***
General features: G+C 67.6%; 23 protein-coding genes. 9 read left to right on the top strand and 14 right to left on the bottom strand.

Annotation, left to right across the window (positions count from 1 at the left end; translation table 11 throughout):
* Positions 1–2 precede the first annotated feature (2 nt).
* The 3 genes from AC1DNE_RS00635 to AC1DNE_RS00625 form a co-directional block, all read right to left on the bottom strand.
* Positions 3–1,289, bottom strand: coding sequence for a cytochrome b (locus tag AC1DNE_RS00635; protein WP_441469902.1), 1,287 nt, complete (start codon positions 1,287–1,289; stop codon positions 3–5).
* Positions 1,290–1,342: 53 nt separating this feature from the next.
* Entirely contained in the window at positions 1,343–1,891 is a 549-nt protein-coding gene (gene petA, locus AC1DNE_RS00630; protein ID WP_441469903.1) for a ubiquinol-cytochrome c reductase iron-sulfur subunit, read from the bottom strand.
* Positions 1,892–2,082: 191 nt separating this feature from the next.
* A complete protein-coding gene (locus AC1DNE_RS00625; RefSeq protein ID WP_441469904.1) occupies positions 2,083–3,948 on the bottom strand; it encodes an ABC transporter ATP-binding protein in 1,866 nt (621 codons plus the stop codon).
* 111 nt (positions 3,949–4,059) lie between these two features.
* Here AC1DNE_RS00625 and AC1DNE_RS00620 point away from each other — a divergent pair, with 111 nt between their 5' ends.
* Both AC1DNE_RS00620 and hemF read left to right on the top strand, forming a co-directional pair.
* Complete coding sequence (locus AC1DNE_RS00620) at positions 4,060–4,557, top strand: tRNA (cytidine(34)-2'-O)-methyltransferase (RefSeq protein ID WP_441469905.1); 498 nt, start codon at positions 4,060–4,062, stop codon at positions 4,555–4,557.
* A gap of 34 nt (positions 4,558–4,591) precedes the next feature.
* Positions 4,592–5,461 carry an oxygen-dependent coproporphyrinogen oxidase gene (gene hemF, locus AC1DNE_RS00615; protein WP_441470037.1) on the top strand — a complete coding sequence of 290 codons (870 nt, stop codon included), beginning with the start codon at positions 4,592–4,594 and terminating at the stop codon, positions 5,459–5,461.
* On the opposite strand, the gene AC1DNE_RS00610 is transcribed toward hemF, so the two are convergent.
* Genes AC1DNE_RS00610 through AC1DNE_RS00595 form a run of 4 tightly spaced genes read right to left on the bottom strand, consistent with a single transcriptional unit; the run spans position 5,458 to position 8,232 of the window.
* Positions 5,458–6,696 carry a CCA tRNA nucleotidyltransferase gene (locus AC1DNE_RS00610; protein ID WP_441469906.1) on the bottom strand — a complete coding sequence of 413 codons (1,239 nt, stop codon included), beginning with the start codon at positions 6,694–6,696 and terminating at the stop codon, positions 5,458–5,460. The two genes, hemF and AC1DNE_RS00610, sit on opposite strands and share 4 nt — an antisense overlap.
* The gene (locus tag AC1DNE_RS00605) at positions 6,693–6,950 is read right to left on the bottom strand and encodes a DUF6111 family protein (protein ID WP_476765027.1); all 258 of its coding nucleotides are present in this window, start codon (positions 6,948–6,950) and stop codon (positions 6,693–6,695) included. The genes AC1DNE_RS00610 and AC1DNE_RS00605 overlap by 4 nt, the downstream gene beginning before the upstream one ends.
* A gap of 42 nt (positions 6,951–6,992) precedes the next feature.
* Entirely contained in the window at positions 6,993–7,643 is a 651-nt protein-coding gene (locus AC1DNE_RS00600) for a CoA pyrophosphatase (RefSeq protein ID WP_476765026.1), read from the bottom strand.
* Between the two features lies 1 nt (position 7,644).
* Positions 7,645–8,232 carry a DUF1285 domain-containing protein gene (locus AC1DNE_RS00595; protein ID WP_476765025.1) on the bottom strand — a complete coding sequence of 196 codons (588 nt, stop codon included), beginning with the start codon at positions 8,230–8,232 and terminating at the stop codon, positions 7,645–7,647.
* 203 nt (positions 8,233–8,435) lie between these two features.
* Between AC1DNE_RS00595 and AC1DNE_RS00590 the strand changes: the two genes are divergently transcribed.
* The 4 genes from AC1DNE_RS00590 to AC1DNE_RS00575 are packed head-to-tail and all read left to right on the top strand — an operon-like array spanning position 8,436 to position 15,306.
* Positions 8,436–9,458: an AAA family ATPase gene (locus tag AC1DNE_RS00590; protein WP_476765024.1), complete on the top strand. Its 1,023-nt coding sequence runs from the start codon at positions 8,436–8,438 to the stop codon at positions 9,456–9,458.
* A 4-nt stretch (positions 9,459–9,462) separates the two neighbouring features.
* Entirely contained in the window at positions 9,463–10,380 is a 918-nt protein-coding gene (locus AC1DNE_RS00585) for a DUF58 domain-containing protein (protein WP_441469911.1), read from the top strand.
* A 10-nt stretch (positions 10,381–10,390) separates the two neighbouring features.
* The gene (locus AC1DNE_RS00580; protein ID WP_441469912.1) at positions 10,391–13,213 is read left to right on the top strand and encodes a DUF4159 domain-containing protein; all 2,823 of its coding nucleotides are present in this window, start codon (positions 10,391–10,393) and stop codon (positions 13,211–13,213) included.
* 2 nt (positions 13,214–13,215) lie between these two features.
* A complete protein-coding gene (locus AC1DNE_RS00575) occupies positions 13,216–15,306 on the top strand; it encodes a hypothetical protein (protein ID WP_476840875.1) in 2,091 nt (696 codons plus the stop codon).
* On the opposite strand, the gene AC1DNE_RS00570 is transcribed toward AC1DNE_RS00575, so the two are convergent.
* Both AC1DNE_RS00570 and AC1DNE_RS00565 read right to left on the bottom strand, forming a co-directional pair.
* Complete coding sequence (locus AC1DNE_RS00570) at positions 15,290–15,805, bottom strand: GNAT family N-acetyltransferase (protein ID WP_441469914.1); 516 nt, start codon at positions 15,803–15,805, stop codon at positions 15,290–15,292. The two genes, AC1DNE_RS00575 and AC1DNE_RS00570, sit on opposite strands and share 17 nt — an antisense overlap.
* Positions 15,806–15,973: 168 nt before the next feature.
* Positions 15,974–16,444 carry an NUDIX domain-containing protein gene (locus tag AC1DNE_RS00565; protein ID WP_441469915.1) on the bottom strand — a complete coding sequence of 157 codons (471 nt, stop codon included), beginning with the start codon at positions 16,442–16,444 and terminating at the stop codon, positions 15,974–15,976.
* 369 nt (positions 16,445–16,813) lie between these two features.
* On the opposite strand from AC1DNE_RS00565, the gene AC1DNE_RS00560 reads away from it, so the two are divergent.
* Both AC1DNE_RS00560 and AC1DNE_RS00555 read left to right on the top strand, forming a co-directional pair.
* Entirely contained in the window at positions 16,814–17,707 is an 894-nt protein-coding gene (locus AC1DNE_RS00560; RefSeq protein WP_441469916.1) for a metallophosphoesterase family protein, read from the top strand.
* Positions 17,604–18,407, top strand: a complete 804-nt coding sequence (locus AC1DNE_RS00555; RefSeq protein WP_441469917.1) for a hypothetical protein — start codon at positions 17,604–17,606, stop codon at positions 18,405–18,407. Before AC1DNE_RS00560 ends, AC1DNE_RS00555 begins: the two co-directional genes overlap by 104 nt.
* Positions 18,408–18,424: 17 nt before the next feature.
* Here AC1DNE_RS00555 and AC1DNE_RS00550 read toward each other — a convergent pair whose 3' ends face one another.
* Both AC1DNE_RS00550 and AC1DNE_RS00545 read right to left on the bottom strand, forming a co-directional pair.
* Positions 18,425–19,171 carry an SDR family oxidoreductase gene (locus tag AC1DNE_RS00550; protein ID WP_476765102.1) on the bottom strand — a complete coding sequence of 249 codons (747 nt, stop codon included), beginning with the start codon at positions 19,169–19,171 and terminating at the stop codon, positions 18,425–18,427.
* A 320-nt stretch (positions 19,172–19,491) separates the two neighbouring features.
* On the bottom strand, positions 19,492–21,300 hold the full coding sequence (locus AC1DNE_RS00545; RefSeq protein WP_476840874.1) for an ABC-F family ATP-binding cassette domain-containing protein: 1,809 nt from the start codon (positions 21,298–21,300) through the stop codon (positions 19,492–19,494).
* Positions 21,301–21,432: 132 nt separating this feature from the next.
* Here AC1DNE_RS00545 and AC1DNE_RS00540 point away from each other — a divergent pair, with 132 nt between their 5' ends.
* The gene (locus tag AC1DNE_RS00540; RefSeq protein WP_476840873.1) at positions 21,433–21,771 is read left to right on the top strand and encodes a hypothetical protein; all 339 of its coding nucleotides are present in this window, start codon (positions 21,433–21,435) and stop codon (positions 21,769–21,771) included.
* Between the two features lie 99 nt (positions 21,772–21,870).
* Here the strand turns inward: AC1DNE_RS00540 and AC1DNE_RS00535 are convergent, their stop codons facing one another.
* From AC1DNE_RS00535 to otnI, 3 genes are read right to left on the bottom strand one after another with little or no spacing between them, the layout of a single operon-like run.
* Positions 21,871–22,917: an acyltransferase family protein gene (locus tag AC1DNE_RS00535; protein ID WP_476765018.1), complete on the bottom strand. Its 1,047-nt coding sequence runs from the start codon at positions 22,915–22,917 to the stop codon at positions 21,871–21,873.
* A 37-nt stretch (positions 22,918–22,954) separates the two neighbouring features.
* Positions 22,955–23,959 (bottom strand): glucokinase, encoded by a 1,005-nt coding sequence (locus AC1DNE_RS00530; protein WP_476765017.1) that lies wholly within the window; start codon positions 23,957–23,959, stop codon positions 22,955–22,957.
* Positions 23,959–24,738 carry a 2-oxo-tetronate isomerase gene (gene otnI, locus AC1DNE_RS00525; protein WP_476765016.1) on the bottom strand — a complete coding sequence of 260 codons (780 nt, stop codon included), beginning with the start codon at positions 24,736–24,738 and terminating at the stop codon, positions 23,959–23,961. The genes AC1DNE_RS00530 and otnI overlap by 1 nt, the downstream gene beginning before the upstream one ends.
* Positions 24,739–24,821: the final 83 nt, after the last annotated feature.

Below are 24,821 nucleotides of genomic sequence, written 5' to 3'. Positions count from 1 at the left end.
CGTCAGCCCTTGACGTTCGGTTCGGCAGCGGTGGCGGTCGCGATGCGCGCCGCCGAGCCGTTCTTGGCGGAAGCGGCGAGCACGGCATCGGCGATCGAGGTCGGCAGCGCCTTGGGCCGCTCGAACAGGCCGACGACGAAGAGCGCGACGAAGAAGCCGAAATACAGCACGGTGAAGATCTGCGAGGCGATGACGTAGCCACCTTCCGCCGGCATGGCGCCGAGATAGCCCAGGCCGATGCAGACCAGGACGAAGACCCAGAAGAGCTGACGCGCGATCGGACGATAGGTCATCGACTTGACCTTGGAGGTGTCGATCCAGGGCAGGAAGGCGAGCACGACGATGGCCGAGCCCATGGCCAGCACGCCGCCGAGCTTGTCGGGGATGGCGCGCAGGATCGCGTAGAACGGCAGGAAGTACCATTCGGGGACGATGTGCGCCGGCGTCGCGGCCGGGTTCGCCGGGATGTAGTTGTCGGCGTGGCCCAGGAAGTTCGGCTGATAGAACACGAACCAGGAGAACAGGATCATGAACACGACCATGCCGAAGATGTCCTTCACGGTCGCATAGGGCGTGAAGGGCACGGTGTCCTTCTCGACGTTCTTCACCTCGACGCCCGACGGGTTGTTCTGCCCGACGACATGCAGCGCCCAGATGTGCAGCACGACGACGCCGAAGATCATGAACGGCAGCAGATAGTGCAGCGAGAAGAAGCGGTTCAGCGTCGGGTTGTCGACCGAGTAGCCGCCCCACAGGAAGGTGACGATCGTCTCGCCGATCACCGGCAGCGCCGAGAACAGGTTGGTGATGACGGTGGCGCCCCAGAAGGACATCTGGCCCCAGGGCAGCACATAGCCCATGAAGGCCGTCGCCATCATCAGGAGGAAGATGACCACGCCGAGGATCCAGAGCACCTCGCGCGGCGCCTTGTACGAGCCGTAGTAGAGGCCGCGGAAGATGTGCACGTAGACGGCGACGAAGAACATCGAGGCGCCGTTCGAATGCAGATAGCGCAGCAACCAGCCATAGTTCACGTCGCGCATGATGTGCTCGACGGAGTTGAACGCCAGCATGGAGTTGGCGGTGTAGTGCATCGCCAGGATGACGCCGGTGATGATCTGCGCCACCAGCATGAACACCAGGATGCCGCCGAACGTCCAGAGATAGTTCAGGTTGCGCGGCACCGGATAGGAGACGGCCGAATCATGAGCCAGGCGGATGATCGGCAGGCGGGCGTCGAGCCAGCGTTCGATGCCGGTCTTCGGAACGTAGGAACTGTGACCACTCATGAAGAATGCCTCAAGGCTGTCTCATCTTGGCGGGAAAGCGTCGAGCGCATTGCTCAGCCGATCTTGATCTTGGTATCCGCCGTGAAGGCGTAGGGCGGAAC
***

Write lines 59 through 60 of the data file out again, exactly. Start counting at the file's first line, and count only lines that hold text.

* Positions 23,959–24,738 carry a 2-oxo-tetronate isomerase gene (gene otnI, locus AC1DNE_RS00525; protein WP_476765016.1) on the bottom strand — a complete coding sequence of 260 codons (780 nt, stop codon included), beginning with the start codon at positions 24,736–24,738 and terminating at the stop codon, positions 23,959–23,961. The genes AC1DNE_RS00530 and otnI overlap by 1 nt, the downstream gene beginning before the upstream one ends.
* Positions 24,739–24,821: the final 83 nt, after the last annotated feature.